A series of orifice sizes were selected for inclusion within the test sample, including orifice diameters of 13.15 mm (0.518 inches), 13.30 mm (0.524 inches), 13.52 mm (0.532 inches), 13.65 mm (0.536 inches), 13.80 mm (0.543 inches), 13.90 mm (0.547 inches), and 14.00 mm (0.591 inches). Of the above, only the 13.15 mm (0.518 inches), 13.30 mm (0.524 inches), 13.52 mm (0.532 inches), 13.65 mm (0.536 inches) categories of orifice within the selected test sample exhibited significant improvement. The results are shown in Table 2:
 In addition to low end power, an engine temperature test was performed. In the case for no exhaust performance chamber, the engine temperatures rose quickly between the following maximums and minimums. RB, from 240° to 270°;JP, from 230° to 265°; OS, from 230° to 255°; and OFNA, from 230° to 255°. The temperature ranges which resulted from the use of various orifice sizes are seen in Table 3:
 The results show that for nearly all tests, the maximum temperature or ending temperature for the test was slightly higher than for the baseline case (no exhaust performance chamber).
 The orifice size of 13.52 mm (0.532 inches) in diameter was picked as the most acceptable to use for general purposes, although certain track or surface conditions could take advantage of the other orifice sizes.
 In comparing the ratio of chamber volume to orifice size for the 3434 mm3 chamber, a series of ratios result. a series of ratios of volume to orifice size of from about 261 to about 245 is computed, with the most desirable rations of from about 261 to about 251.6. The exhaust performance chamber of FIG. 3, as an example had an axial length of 0.276 inches and a diameter of about 0.984 inches to yield the 3434 mm3 (0.210 in3) chamber.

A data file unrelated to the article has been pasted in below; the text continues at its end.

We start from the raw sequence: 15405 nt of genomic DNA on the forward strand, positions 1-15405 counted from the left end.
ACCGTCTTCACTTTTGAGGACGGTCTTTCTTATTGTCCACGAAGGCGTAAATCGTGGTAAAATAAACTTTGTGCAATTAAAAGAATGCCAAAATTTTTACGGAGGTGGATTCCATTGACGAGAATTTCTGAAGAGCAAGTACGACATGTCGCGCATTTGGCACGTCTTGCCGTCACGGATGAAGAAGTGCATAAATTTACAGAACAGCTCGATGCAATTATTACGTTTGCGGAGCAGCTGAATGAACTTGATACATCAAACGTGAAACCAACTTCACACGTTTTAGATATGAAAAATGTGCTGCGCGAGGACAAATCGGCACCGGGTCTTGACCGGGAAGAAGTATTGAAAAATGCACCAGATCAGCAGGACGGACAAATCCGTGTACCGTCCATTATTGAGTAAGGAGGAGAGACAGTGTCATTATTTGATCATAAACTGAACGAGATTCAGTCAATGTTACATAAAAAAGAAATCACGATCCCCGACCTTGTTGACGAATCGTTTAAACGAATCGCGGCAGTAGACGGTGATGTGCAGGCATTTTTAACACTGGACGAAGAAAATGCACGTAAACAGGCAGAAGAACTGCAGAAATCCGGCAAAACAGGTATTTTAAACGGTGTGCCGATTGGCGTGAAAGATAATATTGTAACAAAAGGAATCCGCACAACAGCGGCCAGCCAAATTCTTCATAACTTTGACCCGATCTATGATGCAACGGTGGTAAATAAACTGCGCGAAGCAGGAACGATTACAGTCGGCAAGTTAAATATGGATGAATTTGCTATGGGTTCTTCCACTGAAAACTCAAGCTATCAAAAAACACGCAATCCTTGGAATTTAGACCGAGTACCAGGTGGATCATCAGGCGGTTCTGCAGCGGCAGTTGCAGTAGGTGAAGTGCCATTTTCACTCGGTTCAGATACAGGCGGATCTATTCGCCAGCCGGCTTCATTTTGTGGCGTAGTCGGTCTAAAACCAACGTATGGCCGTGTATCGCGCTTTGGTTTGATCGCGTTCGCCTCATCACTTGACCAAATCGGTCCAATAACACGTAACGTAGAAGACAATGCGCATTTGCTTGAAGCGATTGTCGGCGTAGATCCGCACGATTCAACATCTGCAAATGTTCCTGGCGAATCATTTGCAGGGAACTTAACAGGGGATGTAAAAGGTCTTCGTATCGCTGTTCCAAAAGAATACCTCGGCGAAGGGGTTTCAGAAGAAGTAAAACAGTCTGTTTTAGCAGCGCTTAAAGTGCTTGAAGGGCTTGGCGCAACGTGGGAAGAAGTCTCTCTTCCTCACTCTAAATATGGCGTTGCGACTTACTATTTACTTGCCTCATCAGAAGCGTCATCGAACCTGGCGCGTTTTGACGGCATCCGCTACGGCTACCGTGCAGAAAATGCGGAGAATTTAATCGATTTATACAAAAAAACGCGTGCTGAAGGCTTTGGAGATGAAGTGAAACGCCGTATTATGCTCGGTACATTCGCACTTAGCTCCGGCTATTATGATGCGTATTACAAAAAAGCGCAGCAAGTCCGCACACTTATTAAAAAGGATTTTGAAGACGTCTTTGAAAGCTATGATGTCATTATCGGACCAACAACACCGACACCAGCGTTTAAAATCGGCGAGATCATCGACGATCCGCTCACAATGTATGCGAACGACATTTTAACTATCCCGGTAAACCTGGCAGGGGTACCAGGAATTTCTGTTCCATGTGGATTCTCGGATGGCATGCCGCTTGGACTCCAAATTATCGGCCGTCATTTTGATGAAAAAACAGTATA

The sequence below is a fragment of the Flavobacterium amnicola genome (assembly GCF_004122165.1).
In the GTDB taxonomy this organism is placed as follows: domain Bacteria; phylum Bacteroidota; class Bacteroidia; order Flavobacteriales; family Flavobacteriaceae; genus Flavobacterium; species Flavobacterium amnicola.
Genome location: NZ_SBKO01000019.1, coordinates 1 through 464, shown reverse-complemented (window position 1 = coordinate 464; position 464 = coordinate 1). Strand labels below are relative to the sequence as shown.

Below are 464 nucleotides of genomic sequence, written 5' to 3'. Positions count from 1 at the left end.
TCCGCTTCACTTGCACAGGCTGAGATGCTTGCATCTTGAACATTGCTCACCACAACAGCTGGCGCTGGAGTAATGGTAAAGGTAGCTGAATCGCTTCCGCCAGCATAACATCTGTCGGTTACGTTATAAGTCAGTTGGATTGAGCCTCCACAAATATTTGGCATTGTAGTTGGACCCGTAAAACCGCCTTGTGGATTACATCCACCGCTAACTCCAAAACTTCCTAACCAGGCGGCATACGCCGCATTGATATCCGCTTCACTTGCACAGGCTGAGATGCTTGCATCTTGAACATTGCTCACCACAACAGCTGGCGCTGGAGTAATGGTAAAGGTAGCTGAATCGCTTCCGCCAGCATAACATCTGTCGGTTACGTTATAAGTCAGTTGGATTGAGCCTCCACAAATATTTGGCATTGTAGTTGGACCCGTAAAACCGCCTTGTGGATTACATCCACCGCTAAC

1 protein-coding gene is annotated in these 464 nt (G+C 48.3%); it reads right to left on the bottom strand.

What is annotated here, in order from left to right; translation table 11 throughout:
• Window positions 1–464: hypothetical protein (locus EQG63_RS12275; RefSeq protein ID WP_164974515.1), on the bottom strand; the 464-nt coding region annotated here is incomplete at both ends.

As shown in FIG. 3, the ratio of diameter “N2” to axial length “N1” is about 3.56. As is shown in FIG. 5, the expansion from the 0.532 inch diameter cylindrical inlet chamber 121 to an effective enlargement of diameter “X” dimension of 0.02 to a new effective diameter of 0.572 translates to a diameter ratio of 1.075, and an area ratio of area of cylindrical inlet chamber 121 of 0.222 in2 to a ratio of effective area of about 0.257 in2 to form a ratio of 1.157, although the ratio may vary from about ten percent on either side to yield a ratio of from about 1.04 to about 1.29. The characterization in size to achieve performance is believed to be the best way to identify the complex interactions of exhaust flow for engines having such high frequency.
 While the present invention has been described in terms of an exhaust performance chamber, and more particularly to an interstitially placeable chamber for interfitting between an exhaust manifold and tail pipe, and in particular structures which can accomplish performance enhancing improvements by treating the exhaust flow stream, the principles contained therein are applicable to other instruments, devices, processes and structures in which performance enhancement is to be accomplished particularly in high frequency engines.
 Although the invention has been derived with reference to particular illustrative embodiments thereof, many changes and modifications of the invention may become apparent to those skilled in the art without departing from the spirit and scope of the invention. Therefore, included within the patent warranted hereon are all such changes and modifications as may reasonably and properly be included within the scope of this contribution to the art.